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S.F. Sunset District residents resist proposal to close Great Highway to traffic

Outer Sunset residents slam proposal to close Great Highway to traffic
Outer Sunset residents slam proposal to close Great Highway to traffic 03:44

SAN FRANCISCO -- For years, San Francisco's Great Highway has been under attack from Mother Nature but now the city's voters may reclaim the road before the Pacific Ocean has a chance to do it.

The Great Highway is the main traffic artery running parallel to Ocean Beach. It has been a struggle to keep the road clear of drifting sand so, during the pandemic, the city shut the highway to vehicle traffic to give people a place to safely recreate and a lot of people fell in love with it.

"Kids were behind computer screens and COVID and the Slow Streets (program) brought families out together," said Outer Sunset resident Tony Carroll. "And it was nice to see kids playing in the streets again like we did when we were kids."

"During COVID, we were all out here," said Martha Abbene. "And now we have a really tight-knit community. We've met the kids, we've met the grandparents and that's what this means to me."

When the pandemic ended, people wanted the arrangement to continue so the city came up with a compromise: open the street to traffic during the week and close it on weekends for pedestrians and cyclists. That compromise is now ending. In November, voters will be asked to decide if the highway should be permanently shut off to cars so it can be made into a new 17-acre park.

"So if voters vote 'yes,' this becomes a full-time promenade, open to all the people you see behind me right now," said Lucas Lux, president of Friends of Great Highway Park.

The plan is to have drivers turn off at Lincoln Way and funnel them south on Sunset Boulevard to Sloat Boulevard, where the Great Highway will soon be closed anyway because of beach erosion.

"It really makes a win-win," Lux said. "Everybody gets an ocean-front park and you solve the new driving route inland because we're all going to be turning inland anyway. So, let's do it at Lincoln instead of one turn later at Sloat."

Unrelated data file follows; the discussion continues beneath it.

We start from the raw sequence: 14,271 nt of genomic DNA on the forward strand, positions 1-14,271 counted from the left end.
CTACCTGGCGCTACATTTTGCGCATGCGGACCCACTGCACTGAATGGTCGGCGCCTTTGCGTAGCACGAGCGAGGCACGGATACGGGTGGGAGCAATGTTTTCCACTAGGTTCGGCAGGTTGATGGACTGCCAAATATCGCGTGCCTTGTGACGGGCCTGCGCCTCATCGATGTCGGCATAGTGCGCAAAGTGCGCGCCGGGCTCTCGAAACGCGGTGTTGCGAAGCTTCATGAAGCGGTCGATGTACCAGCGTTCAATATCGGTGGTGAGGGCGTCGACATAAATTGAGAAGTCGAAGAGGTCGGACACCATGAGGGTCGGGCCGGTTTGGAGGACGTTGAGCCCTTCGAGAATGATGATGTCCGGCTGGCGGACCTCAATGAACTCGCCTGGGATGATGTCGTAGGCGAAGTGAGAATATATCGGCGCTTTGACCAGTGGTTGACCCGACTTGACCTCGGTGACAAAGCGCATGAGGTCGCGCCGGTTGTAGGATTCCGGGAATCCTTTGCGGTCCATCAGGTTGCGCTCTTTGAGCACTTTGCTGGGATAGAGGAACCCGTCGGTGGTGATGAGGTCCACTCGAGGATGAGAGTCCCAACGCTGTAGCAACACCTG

Not everyone considers it a win-win. Stephen and Judi Gorski's home overlooks the area and they say it really only attracts visitors on weekends. They say that, during the pandemic, their quiet neighborhood became inundated with all the cars no longer allowed on the highway and they expect it to happen again.

"The traffic will destroy the neighborhood," Stephen said. "It will create more health issues, safety issues. People are almost getting hit by cars all the time and why should it be closed during the week when nobody uses it?"

The Gorskis fear that putting the issue on a citywide ballot will attract voters who won't have to suffer any consequences.

"'If it's not in my backyard, oh sure, do it down there,'" Stephen said. "And then they come down here -- if they do -- on the weekend. 'It sounds good but it's not by me, what do I care?' But when you're here, you care because it's totally destroying the area here."

"There really is room for everybody to share it," Judi said. "There's no reason to close it down and you have a beautiful beach that was never damaged by cars going back and forth."

The proposed park is still just a concept -- there are no plans and no funding for it. The ballot issue will simply decide whether cars will be removed from the two-mile section of the highway. It appears there are enough supervisors supporting the measure to put it on the ballot. So, in November, the fate of the Great Highway will likely be decided by the shifting sands of politics.

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